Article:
P193 Assessement of cumulative bowel damage using Lemann index and MaRIA score in surgically naive patients with Crohn's disease

Domislović, V.(1);Hrabric Sonje, K.(2);Brinar, M.(1,3);Cukovic-Cavka, S.(1,3);Turk, N.(1);Grgic, D.(1);Sjekavica, I.(2,3);Krznaric, Z.(1,3);

(1)Clinical Hospital Centre Zagreb, Department of Gastroenterology and Hepatology, Zagreb, Croatia;(2)Clinical Hospital Centre Zagreb, Clinical Department of Diagnostic and Interventional Radiology, Zagreb, Croatia;(3)University of Zagreb, School of Medicine, Zagreb, Croatia


The Lémann index (LI) is a unique tool that measures cumulative bowel damage in Crohn's disease (CD) using data on surgical procedures and severity and extent of bowel lesions. Magnetic resonance index of activity (MaRIA) is composed of features independently associated with endoscopic disease activity. Primary aim was to investigate differences in factors associated with elevated LI in total population and surgically naive patients. Secondary aim was to compare diagnostic accuracy of gMARIA and LI in determing active disease in surgically naive patients.


In this cross-sectional study on 251 CD patients LI was calculated evaluating 20 small bowel, 7 large bowel and 3 upper GI segments. For each segment bowel resections, inflammatory, stricturing or penetrating lesions were taken into account. Global MaRIA (gMaRIA) index was calculated using following parameters on 6 bowel segments: bowel wall thickness, ulcers, edema and relative contrast enhancement. Longstanding disease was defined as ≥10 year disease duration. Disease activity was defined as combination of clinical and biochemical disease activity (CRP>5 or HBI≥5).


This study included 251 CD patients [age 35 (25-47), 55.3% males, disease duration 7 (2-15) years]. There were 103 (40%) surgically naïve and 112 (44.6%) patients with longstanding disease. In total population, higher LI values were observed in patients with longstanding disease (10.47 vs 5.41, p<0.001), patients treated with biological therapy (9.6 vs. 6.3, p=0.005) and with prior surgery (11.92 vs. 1.57, p<0.005). There was no difference in LI according to activity (7.53 vs. 7.66, p=0.911) and smoking status (6.9 vs. 7.3, p=0.336). In multivariate analysis adjusted for age, gender and BMI, independent predictors of elevated LI in total population was prior surgery (β=9.26, p<0.001) and disease duration (β=0.20, p<0.003). Independent predictors in surgically naive patients were current or ex smoking status (β=1.69, p<0.001) and gMARIA (β=0.10, p<0.001). Biological therapy, disease duration and clinical and biochemical disease activity were not significant predictors (p>0.05). Diagnostic accuracy of LI in surgically naive patients in defining active disease was lower [AUC 0.75 (95%CI 0.65-0.84)] compared to gMaRIA [AUC 0.82 (95%CI 0.73-0.89)].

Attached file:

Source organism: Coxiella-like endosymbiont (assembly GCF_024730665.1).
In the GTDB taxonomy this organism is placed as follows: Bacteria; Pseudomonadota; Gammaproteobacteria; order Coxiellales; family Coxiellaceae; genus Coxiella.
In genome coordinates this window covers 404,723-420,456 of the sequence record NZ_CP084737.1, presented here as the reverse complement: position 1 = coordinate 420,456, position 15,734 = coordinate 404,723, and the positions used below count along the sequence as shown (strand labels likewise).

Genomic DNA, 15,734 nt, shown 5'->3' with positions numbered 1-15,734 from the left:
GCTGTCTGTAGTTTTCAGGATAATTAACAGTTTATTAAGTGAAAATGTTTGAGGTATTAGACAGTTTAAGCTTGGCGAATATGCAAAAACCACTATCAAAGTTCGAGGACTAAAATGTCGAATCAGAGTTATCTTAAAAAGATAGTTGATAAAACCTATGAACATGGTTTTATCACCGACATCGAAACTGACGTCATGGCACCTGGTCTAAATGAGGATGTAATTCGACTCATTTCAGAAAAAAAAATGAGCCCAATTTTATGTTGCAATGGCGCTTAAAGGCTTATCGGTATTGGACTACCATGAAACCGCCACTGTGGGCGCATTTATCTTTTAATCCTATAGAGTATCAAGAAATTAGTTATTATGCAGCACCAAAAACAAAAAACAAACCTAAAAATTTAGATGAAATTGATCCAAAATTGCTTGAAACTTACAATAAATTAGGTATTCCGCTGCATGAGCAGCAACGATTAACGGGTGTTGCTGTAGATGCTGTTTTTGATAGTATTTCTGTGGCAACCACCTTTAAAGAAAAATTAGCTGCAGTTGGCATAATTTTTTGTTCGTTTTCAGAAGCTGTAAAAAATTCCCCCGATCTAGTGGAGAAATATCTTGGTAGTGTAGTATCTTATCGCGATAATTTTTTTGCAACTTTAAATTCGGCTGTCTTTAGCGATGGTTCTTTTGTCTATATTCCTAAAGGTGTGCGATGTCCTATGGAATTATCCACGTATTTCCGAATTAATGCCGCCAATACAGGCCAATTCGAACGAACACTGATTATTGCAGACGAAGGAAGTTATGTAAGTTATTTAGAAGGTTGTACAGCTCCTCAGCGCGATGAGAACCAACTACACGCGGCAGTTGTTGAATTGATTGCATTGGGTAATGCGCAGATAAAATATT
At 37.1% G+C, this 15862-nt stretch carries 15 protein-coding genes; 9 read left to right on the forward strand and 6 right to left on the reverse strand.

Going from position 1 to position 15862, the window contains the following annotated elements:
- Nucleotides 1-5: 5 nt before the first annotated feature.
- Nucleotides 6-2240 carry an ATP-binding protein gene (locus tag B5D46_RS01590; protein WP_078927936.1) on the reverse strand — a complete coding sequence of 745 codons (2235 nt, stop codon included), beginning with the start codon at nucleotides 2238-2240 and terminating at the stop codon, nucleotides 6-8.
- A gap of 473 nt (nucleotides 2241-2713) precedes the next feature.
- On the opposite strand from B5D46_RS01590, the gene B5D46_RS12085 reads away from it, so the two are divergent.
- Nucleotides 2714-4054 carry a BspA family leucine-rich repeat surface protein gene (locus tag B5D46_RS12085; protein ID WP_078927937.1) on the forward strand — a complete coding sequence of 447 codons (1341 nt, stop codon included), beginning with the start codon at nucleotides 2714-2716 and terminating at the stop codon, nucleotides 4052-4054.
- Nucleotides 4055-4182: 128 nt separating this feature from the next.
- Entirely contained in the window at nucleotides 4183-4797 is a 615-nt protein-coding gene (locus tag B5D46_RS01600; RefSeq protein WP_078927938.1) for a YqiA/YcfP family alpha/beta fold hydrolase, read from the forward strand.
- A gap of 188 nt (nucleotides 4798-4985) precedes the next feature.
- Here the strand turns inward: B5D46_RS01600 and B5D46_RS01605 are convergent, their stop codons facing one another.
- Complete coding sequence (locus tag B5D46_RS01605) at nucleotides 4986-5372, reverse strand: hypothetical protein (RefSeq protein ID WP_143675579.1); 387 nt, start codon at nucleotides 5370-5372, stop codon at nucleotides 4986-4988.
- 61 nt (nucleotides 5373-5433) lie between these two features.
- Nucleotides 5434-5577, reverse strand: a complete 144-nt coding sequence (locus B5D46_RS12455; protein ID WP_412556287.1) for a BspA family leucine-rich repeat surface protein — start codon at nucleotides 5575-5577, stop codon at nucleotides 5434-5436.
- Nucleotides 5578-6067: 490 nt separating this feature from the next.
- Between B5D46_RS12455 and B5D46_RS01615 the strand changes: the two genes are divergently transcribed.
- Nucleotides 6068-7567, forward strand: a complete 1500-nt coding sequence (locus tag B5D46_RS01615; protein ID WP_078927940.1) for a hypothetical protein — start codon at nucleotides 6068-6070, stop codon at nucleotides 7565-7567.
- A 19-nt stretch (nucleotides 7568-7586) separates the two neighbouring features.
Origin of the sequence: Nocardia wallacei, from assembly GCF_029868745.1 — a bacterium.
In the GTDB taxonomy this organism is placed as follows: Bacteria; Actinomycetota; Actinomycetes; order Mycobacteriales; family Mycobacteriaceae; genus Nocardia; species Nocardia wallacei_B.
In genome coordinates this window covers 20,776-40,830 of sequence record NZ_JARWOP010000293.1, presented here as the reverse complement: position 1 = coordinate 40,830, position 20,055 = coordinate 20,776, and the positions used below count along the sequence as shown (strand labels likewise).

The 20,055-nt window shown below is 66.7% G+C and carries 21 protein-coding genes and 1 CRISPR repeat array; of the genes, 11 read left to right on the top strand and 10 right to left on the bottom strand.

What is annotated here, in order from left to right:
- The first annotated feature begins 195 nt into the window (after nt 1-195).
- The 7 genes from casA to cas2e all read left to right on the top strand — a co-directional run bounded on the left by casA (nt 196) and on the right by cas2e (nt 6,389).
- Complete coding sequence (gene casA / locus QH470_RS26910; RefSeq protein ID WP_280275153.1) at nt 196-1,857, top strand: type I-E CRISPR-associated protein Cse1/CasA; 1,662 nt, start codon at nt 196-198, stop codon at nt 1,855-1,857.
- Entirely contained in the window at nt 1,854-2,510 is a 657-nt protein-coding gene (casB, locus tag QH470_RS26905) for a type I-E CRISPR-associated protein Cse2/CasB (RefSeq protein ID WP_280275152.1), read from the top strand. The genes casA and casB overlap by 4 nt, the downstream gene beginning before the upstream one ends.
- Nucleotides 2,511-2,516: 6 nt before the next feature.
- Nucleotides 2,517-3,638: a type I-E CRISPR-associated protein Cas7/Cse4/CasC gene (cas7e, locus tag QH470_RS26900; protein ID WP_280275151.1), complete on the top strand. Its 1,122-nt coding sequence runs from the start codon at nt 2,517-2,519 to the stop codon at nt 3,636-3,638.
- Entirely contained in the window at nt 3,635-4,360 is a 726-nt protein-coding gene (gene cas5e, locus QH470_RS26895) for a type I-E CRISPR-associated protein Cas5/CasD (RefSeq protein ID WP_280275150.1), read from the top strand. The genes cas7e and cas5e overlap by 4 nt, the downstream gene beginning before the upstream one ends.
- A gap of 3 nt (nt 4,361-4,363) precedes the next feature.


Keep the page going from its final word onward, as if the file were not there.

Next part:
Since surgical procedures contribute significantly to the LI, it is important to determine predictors of cumulative bowel damage in surgically naive patients. CD patients should be strongly advised to stop smoking and to regularly monitor disease activity using radiological methods. gMaRIA is superior to LI in detecting active disease in surgically naive patients.